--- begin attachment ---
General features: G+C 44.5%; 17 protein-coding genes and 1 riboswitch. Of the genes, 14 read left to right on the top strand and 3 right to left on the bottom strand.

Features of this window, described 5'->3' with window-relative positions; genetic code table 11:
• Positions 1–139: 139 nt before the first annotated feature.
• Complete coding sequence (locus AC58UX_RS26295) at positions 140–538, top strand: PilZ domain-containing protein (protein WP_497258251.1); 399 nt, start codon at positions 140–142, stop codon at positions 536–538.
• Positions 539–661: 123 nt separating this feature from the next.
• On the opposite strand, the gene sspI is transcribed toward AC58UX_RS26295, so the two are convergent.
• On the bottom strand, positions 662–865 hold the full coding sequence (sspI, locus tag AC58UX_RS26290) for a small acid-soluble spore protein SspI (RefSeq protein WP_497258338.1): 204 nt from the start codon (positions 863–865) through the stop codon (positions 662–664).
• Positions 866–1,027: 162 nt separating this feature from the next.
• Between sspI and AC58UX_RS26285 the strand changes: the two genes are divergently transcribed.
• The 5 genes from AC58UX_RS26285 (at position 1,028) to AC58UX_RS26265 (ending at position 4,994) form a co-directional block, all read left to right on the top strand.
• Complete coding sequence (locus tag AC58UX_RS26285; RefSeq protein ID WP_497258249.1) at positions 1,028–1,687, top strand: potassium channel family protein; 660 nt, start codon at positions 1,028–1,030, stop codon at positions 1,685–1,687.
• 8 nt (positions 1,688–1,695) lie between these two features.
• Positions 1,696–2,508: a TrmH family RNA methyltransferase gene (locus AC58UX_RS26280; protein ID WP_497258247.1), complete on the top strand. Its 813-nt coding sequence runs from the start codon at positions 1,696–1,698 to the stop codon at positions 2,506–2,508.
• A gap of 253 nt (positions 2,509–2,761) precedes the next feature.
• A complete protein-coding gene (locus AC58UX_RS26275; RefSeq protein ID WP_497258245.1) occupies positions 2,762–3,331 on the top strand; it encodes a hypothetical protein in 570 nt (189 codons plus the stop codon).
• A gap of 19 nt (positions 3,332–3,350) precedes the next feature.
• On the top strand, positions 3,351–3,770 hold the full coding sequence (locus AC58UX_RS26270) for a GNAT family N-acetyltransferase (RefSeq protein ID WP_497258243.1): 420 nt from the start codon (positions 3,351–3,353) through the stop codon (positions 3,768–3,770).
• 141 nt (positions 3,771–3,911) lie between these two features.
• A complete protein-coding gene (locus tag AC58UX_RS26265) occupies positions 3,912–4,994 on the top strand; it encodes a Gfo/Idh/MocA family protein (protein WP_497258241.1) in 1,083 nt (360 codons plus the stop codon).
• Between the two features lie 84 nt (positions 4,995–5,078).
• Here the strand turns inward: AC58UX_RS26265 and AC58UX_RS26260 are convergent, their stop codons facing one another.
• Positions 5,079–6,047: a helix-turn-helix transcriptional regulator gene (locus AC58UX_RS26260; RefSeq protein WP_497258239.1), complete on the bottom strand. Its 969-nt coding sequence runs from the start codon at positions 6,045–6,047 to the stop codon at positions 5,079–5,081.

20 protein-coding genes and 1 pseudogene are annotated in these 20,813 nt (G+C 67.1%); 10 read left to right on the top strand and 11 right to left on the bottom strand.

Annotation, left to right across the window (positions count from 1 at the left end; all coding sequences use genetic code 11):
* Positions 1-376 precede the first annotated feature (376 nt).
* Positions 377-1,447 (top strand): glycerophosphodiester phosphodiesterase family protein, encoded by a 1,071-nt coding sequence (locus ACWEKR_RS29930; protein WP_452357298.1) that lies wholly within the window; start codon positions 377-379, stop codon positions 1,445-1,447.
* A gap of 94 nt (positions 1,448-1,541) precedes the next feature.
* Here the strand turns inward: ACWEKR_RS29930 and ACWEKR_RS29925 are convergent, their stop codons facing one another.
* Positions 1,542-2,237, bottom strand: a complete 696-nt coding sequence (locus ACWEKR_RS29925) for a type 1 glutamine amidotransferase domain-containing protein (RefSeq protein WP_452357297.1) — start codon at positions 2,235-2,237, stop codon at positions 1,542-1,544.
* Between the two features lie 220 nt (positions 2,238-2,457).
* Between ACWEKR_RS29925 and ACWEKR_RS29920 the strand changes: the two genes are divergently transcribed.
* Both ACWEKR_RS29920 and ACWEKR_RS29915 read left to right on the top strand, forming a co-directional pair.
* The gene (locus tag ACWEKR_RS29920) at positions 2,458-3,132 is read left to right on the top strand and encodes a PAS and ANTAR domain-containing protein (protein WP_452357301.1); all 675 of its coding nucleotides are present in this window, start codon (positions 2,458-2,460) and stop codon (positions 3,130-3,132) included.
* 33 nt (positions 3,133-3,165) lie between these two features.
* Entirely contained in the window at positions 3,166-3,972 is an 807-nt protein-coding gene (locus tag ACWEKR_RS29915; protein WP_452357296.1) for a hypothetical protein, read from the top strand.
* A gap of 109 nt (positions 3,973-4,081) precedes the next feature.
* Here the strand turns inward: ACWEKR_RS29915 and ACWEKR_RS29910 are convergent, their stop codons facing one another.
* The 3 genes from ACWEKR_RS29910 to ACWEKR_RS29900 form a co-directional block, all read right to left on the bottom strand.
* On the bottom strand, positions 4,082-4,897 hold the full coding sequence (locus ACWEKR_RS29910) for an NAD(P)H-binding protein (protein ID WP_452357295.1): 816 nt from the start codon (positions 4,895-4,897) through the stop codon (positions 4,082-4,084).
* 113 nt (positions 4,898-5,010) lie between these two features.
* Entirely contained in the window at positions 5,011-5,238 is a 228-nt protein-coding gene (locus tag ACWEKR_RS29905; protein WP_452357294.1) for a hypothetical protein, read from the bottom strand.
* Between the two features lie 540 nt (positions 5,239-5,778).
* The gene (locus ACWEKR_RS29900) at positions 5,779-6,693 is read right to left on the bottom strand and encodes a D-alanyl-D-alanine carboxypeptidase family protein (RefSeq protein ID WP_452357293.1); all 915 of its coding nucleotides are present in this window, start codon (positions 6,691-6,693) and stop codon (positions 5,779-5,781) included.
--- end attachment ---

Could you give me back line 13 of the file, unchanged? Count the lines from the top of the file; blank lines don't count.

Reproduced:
• Positions 1,696–2,508: a TrmH family RNA methyltransferase gene (locus AC58UX_RS26280; protein ID WP_497258247.1), complete on the top strand. Its 813-nt coding sequence runs from the start codon at positions 1,696–1,698 to the stop codon at positions 2,506–2,508.